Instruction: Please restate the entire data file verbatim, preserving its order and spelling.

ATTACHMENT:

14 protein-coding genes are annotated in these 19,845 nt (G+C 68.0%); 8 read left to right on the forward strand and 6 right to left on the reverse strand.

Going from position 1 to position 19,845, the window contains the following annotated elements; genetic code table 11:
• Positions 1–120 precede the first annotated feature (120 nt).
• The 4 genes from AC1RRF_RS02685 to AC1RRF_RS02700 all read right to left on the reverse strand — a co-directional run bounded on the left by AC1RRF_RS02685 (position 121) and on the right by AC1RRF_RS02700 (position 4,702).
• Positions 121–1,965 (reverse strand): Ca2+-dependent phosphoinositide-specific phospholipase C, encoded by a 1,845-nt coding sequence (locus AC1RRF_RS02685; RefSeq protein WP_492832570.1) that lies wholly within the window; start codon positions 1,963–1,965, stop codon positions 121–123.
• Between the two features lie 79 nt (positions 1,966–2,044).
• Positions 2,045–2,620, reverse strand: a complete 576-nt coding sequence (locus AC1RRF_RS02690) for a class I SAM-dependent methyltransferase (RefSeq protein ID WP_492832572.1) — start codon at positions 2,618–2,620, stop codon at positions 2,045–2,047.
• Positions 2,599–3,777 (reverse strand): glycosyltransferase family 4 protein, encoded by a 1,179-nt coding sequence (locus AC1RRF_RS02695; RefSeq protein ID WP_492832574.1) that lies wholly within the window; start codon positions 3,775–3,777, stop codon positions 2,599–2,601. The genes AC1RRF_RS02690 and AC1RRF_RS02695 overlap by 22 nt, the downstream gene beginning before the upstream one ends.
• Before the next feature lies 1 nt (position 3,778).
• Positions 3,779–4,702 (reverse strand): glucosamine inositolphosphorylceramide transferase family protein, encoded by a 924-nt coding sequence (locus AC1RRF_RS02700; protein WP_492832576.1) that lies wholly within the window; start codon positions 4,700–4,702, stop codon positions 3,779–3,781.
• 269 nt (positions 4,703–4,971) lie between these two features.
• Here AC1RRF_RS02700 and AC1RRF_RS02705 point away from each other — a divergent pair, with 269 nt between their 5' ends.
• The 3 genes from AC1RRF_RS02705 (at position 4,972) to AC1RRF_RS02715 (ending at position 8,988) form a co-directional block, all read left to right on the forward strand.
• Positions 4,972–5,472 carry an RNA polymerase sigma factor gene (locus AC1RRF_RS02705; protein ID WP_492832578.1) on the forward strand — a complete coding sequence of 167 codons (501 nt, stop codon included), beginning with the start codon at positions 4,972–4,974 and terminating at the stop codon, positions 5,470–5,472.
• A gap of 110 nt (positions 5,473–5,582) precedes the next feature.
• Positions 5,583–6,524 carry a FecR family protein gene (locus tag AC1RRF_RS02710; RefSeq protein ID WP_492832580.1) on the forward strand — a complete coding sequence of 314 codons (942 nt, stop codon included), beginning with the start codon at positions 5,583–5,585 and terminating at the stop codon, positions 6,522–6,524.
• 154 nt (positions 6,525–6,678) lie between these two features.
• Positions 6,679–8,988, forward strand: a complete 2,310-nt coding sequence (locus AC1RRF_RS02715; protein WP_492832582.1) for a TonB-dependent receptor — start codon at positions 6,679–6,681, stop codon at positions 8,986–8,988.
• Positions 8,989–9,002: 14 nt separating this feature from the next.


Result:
14 protein-coding genes are annotated in these 19,845 nt (G+C 68.0%); 8 read left to right on the forward strand and 6 right to left on the reverse strand.

Going from position 1 to position 19,845, the window contains the following annotated elements; genetic code table 11:
• Positions 1–120 precede the first annotated feature (120 nt).
• The 4 genes from AC1RRF_RS02685 to AC1RRF_RS02700 all read right to left on the reverse strand — a co-directional run bounded on the left by AC1RRF_RS02685 (position 121) and on the right by AC1RRF_RS02700 (position 4,702).
• Positions 121–1,965 (reverse strand): Ca2+-dependent phosphoinositide-specific phospholipase C, encoded by a 1,845-nt coding sequence (locus AC1RRF_RS02685; RefSeq protein WP_492832570.1) that lies wholly within the window; start codon positions 1,963–1,965, stop codon positions 121–123.
• Between the two features lie 79 nt (positions 1,966–2,044).
• Positions 2,045–2,620, reverse strand: a complete 576-nt coding sequence (locus AC1RRF_RS02690) for a class I SAM-dependent methyltransferase (RefSeq protein ID WP_492832572.1) — start codon at positions 2,618–2,620, stop codon at positions 2,045–2,047.
• Positions 2,599–3,777 (reverse strand): glycosyltransferase family 4 protein, encoded by a 1,179-nt coding sequence (locus AC1RRF_RS02695; RefSeq protein ID WP_492832574.1) that lies wholly within the window; start codon positions 3,775–3,777, stop codon positions 2,599–2,601. The genes AC1RRF_RS02690 and AC1RRF_RS02695 overlap by 22 nt, the downstream gene beginning before the upstream one ends.
• Before the next feature lies 1 nt (position 3,778).
• Positions 3,779–4,702 (reverse strand): glucosamine inositolphosphorylceramide transferase family protein, encoded by a 924-nt coding sequence (locus AC1RRF_RS02700; protein WP_492832576.1) that lies wholly within the window; start codon positions 4,700–4,702, stop codon positions 3,779–3,781.
• 269 nt (positions 4,703–4,971) lie between these two features.
• Here AC1RRF_RS02700 and AC1RRF_RS02705 point away from each other — a divergent pair, with 269 nt between their 5' ends.
• The 3 genes from AC1RRF_RS02705 (at position 4,972) to AC1RRF_RS02715 (ending at position 8,988) form a co-directional block, all read left to right on the forward strand.
• Positions 4,972–5,472 carry an RNA polymerase sigma factor gene (locus AC1RRF_RS02705; protein ID WP_492832578.1) on the forward strand — a complete coding sequence of 167 codons (501 nt, stop codon included), beginning with the start codon at positions 4,972–4,974 and terminating at the stop codon, positions 5,470–5,472.
• A gap of 110 nt (positions 5,473–5,582) precedes the next feature.
• Positions 5,583–6,524 carry a FecR family protein gene (locus tag AC1RRF_RS02710; RefSeq protein ID WP_492832580.1) on the forward strand — a complete coding sequence of 314 codons (942 nt, stop codon included), beginning with the start codon at positions 5,583–5,585 and terminating at the stop codon, positions 6,522–6,524.
• 154 nt (positions 6,525–6,678) lie between these two features.
• Positions 6,679–8,988, forward strand: a complete 2,310-nt coding sequence (locus AC1RRF_RS02715; protein WP_492832582.1) for a TonB-dependent receptor — start codon at positions 6,679–6,681, stop codon at positions 8,986–8,988.
• Positions 8,989–9,002: 14 nt separating this feature from the next.